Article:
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      A very insightful comment, Reba! Whether you meant to or not, I think you’ve raised a super interesting point about “new expectations” (vs. no expectations) and how *changes* in expectations can bring to light parts of oneself that were previously hidden, buried, or underdeveloped. Thank you!

      Also, kindred one, I adore your statement: “I believe that being ever more true to our authentic selves is a journey we are all on, whether we travel or stay at home. Both types of travel take courage, of different sorts.” Indeed they do, and both are nomadic in their own right … at least by how we here at ‘Nomadic Leaders’ define the word. For more on this thought-provoking topic, I invite you to journey on over to another page of our blog for a post entitled: “[nō-ˈma-dik] What does it mean to YOU?” –> Here’s the direct link: http://nomadicleaders.com/no-ˈma-dik/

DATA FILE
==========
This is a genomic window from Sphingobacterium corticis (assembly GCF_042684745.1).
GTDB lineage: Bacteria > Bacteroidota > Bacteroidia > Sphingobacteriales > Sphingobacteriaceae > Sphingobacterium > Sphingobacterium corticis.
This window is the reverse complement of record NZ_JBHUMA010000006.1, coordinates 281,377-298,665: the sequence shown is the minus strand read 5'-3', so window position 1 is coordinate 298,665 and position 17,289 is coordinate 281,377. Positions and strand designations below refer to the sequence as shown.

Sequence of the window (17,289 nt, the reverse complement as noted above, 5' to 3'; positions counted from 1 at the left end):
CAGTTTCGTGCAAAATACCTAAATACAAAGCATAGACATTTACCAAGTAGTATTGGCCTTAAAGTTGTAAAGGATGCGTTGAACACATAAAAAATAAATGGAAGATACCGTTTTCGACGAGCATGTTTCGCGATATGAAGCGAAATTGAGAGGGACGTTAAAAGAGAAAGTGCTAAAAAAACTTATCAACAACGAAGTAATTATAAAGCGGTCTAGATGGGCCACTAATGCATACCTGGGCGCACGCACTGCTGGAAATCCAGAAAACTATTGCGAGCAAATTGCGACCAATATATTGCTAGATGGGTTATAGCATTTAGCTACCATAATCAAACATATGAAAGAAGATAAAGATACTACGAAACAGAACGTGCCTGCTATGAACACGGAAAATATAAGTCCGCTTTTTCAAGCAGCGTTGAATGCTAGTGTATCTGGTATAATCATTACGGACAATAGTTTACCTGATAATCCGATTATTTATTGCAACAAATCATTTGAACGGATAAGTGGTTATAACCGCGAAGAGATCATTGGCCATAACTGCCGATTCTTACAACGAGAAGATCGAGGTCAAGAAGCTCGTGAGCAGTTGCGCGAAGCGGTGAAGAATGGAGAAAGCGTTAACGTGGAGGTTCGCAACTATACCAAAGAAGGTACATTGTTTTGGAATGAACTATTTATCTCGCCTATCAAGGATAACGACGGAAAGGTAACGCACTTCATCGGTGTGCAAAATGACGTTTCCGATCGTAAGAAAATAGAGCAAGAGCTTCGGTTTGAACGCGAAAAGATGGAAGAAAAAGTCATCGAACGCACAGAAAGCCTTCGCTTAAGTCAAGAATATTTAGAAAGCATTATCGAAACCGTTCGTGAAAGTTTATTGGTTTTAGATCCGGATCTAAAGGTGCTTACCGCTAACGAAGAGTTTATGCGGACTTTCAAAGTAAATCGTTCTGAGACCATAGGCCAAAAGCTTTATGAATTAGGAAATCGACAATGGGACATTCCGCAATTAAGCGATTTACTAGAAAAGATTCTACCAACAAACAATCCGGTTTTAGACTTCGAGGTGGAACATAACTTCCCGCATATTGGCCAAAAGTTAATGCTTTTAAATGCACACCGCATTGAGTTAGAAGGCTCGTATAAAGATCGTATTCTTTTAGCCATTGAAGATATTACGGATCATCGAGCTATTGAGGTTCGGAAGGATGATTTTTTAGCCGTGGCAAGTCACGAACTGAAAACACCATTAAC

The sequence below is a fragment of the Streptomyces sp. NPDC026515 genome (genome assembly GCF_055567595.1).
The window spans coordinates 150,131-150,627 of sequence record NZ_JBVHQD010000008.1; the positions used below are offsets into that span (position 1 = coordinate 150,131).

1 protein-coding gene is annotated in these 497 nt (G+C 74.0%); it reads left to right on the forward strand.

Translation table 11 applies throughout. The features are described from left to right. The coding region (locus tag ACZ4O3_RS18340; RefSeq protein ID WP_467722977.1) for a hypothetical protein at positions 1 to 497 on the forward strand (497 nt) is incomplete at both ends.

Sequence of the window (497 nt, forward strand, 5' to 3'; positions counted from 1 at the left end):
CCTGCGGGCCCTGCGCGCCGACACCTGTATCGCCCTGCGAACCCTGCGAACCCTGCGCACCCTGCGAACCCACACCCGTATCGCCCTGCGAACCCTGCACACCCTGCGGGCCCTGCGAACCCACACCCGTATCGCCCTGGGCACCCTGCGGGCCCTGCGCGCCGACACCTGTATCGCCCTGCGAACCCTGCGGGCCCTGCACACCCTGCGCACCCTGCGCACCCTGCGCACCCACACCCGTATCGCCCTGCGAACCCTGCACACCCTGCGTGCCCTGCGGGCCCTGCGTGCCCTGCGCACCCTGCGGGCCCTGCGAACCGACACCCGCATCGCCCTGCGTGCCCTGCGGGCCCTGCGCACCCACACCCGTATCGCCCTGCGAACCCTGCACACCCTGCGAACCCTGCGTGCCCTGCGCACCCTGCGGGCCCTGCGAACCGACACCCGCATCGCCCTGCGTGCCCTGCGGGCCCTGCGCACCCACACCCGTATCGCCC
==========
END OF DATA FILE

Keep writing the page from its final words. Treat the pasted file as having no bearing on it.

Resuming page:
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  • November 2, 2016 at 6:34 pm
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    I once had a similar experience when I picked up and moved to an area where almost no one knew me. I think we all wonder what it would be like to go somewhere we’ve never been, and where no one knows us, and feel the freedom that living with no masks, titles or expectations affords us. it makes you think about what is wrong with your life the way it is that the idea of running away where no one knows you seems like a dream come true. Maybe we need to go more deeply within to the place where we need to know ourselves before we feel the need to go somewhere else.

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    • November 2, 2016 at 9:17 pm